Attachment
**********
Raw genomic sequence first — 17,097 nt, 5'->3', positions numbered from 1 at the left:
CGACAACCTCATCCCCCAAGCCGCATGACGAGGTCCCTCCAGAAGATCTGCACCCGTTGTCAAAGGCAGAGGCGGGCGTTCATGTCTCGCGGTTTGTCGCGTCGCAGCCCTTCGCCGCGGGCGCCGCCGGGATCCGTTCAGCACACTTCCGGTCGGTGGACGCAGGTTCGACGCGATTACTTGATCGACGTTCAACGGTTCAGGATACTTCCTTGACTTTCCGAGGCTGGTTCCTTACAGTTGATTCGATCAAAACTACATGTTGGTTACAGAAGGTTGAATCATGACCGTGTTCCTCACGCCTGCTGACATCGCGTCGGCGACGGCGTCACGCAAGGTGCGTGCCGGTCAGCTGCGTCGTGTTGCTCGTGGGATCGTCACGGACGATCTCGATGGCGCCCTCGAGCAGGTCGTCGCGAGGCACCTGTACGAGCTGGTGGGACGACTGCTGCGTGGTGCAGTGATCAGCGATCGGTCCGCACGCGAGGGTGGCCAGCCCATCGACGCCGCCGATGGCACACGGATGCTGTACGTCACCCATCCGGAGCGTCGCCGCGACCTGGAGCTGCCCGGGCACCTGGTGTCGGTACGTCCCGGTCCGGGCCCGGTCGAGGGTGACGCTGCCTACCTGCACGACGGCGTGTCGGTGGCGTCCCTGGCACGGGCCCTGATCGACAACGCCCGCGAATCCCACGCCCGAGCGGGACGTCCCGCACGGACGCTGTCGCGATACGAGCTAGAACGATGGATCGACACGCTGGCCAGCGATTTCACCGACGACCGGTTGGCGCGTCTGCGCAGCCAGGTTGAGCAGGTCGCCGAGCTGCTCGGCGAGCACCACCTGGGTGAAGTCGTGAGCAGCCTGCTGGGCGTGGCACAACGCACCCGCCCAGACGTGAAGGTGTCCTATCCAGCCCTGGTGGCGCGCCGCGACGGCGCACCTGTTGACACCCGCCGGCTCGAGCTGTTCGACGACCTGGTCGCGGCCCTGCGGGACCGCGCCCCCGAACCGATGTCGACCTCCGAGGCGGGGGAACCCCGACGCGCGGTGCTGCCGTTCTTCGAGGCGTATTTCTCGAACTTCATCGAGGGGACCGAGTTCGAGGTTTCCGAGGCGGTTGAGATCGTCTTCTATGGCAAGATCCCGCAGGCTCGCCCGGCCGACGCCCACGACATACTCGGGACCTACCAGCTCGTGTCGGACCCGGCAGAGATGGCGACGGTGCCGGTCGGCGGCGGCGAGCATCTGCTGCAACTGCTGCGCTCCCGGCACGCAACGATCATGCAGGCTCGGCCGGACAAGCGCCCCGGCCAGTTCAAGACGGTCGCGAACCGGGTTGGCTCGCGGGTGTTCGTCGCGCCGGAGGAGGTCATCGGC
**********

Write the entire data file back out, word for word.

Raw genomic sequence first — 17,097 nt, 5'->3', positions numbered from 1 at the left:
CGACAACCTCATCCCCCAAGCCGCATGACGAGGTCCCTCCAGAAGATCTGCACCCGTTGTCAAAGGCAGAGGCGGGCGTTCATGTCTCGCGGTTTGTCGCGTCGCAGCCCTTCGCCGCGGGCGCCGCCGGGATCCGTTCAGCACACTTCCGGTCGGTGGACGCAGGTTCGACGCGATTACTTGATCGACGTTCAACGGTTCAGGATACTTCCTTGACTTTCCGAGGCTGGTTCCTTACAGTTGATTCGATCAAAACTACATGTTGGTTACAGAAGGTTGAATCATGACCGTGTTCCTCACGCCTGCTGACATCGCGTCGGCGACGGCGTCACGCAAGGTGCGTGCCGGTCAGCTGCGTCGTGTTGCTCGTGGGATCGTCACGGACGATCTCGATGGCGCCCTCGAGCAGGTCGTCGCGAGGCACCTGTACGAGCTGGTGGGACGACTGCTGCGTGGTGCAGTGATCAGCGATCGGTCCGCACGCGAGGGTGGCCAGCCCATCGACGCCGCCGATGGCACACGGATGCTGTACGTCACCCATCCGGAGCGTCGCCGCGACCTGGAGCTGCCCGGGCACCTGGTGTCGGTACGTCCCGGTCCGGGCCCGGTCGAGGGTGACGCTGCCTACCTGCACGACGGCGTGTCGGTGGCGTCCCTGGCACGGGCCCTGATCGACAACGCCCGCGAATCCCACGCCCGAGCGGGACGTCCCGCACGGACGCTGTCGCGATACGAGCTAGAACGATGGATCGACACGCTGGCCAGCGATTTCACCGACGACCGGTTGGCGCGTCTGCGCAGCCAGGTTGAGCAGGTCGCCGAGCTGCTCGGCGAGCACCACCTGGGTGAAGTCGTGAGCAGCCTGCTGGGCGTGGCACAACGCACCCGCCCAGACGTGAAGGTGTCCTATCCAGCCCTGGTGGCGCGCCGCGACGGCGCACCTGTTGACACCCGCCGGCTCGAGCTGTTCGACGACCTGGTCGCGGCCCTGCGGGACCGCGCCCCCGAACCGATGTCGACCTCCGAGGCGGGGGAACCCCGACGCGCGGTGCTGCCGTTCTTCGAGGCGTATTTCTCGAACTTCATCGAGGGGACCGAGTTCGAGGTTTCCGAGGCGGTTGAGATCGTCTTCTATGGCAAGATCCCGCAGGCTCGCCCGGCCGACGCCCACGACATACTCGGGACCTACCAGCTCGTGTCGGACCCGGCAGAGATGGCGACGGTGCCGGTCGGCGGCGGCGAGCATCTGCTGCAACTGCTGCGCTCCCGGCACGCAACGATCATGCAGGCTCGGCCGGACAAGCGCCCCGGCCAGTTCAAGACGGTCGCGAACCGGGTTGGCTCGCGGGTGTTCGTCGCGCCGGAGGAGGTCATCGGC